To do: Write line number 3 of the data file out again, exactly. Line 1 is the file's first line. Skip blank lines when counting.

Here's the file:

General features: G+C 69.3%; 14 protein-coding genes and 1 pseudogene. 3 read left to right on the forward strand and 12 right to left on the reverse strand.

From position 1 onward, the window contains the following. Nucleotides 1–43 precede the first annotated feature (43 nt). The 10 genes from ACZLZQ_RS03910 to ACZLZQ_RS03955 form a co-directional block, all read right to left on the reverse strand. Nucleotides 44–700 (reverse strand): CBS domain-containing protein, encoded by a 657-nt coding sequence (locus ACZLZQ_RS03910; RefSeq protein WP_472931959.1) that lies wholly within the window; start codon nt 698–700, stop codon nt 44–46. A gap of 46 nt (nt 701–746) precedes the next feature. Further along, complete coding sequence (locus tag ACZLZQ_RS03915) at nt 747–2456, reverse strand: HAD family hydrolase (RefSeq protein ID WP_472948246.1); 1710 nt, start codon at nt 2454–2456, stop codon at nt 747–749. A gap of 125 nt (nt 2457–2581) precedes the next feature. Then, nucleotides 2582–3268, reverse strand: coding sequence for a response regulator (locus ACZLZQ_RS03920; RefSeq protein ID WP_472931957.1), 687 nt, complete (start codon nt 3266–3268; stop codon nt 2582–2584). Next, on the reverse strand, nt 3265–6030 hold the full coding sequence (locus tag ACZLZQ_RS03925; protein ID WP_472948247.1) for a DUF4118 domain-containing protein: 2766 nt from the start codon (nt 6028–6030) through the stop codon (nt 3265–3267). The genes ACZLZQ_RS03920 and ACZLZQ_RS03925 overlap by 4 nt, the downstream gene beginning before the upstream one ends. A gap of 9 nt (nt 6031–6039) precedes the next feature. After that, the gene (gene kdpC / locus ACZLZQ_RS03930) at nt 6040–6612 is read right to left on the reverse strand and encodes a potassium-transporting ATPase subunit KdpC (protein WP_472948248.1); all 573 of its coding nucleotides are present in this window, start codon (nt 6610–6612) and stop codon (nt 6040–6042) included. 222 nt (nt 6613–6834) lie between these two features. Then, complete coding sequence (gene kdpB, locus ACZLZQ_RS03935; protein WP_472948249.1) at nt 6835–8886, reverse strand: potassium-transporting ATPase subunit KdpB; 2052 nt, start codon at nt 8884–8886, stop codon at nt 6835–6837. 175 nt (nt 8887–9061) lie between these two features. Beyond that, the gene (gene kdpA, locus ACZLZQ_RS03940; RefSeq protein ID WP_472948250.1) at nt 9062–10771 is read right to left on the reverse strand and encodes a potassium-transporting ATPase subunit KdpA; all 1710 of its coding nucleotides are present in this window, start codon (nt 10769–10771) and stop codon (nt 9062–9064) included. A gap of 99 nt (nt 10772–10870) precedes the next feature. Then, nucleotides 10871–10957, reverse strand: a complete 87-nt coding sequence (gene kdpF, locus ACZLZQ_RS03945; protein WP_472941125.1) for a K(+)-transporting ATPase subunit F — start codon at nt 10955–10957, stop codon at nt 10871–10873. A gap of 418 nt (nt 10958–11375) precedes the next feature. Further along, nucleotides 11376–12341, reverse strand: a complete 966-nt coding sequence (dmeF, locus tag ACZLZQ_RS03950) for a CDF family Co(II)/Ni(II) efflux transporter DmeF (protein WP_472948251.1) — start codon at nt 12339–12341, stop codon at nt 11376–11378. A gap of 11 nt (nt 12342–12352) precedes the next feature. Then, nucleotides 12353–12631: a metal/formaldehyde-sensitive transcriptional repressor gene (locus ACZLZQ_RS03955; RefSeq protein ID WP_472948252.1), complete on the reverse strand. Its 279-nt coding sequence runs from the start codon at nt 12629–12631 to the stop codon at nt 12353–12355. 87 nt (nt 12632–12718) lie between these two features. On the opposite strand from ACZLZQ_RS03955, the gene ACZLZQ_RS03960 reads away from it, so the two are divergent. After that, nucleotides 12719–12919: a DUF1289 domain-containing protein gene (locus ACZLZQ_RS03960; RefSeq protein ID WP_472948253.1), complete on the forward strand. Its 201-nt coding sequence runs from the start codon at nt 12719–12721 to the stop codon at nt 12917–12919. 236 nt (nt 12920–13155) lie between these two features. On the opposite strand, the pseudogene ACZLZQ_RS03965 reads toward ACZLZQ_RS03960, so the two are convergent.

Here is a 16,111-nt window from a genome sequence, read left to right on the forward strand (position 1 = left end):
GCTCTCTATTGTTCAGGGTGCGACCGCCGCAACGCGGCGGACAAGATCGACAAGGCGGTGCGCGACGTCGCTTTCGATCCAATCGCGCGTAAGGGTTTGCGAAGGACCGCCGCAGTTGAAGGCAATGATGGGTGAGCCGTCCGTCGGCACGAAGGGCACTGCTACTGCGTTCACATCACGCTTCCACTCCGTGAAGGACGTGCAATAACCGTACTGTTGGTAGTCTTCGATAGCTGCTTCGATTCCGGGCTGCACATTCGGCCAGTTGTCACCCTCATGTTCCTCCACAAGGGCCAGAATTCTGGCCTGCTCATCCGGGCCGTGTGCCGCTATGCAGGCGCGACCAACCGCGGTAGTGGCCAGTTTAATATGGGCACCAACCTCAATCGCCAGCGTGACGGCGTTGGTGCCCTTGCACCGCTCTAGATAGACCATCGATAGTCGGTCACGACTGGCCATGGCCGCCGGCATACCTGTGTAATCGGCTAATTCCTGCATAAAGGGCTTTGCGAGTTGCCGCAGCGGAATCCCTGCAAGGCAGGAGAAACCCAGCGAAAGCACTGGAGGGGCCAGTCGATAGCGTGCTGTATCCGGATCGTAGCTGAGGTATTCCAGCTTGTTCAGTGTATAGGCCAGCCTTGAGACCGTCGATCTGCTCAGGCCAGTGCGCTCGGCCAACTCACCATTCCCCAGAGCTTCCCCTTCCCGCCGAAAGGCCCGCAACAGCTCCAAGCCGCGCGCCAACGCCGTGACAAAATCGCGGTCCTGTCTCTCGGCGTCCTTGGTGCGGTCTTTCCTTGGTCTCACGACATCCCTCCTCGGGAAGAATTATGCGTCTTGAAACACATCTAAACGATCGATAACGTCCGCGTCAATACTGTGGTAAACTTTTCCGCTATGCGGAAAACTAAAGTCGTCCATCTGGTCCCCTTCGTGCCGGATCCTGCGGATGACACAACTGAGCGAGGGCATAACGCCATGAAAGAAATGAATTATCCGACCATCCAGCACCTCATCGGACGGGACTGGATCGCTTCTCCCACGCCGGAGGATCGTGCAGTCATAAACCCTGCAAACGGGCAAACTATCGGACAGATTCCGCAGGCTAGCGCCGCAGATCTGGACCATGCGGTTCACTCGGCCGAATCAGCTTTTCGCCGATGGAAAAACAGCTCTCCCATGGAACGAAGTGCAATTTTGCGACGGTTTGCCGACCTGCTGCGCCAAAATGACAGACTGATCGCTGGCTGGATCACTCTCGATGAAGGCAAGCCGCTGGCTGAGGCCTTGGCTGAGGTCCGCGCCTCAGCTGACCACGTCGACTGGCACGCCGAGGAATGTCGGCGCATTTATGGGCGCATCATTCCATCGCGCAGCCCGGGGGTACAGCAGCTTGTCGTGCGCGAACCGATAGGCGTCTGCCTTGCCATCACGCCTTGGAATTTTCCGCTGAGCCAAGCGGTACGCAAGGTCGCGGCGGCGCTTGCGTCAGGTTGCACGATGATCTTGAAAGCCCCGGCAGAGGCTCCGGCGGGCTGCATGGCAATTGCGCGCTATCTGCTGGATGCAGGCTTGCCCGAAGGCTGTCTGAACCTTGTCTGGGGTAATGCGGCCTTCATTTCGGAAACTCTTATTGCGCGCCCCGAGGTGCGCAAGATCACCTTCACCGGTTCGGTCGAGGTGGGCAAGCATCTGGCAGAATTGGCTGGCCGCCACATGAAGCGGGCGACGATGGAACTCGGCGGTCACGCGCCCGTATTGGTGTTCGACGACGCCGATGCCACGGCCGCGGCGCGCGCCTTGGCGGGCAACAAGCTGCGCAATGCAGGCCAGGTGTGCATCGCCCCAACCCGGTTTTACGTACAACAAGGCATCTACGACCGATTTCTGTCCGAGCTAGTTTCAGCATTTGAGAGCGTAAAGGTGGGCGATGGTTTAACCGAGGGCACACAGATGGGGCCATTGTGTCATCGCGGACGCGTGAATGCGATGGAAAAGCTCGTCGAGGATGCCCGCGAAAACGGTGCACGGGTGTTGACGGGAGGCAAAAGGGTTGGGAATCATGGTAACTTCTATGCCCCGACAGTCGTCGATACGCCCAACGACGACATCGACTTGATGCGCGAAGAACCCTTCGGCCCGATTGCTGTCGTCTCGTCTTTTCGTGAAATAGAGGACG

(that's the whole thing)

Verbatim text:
Here is a 16,111-nt window from a genome sequence, read left to right on the forward strand (position 1 = left end):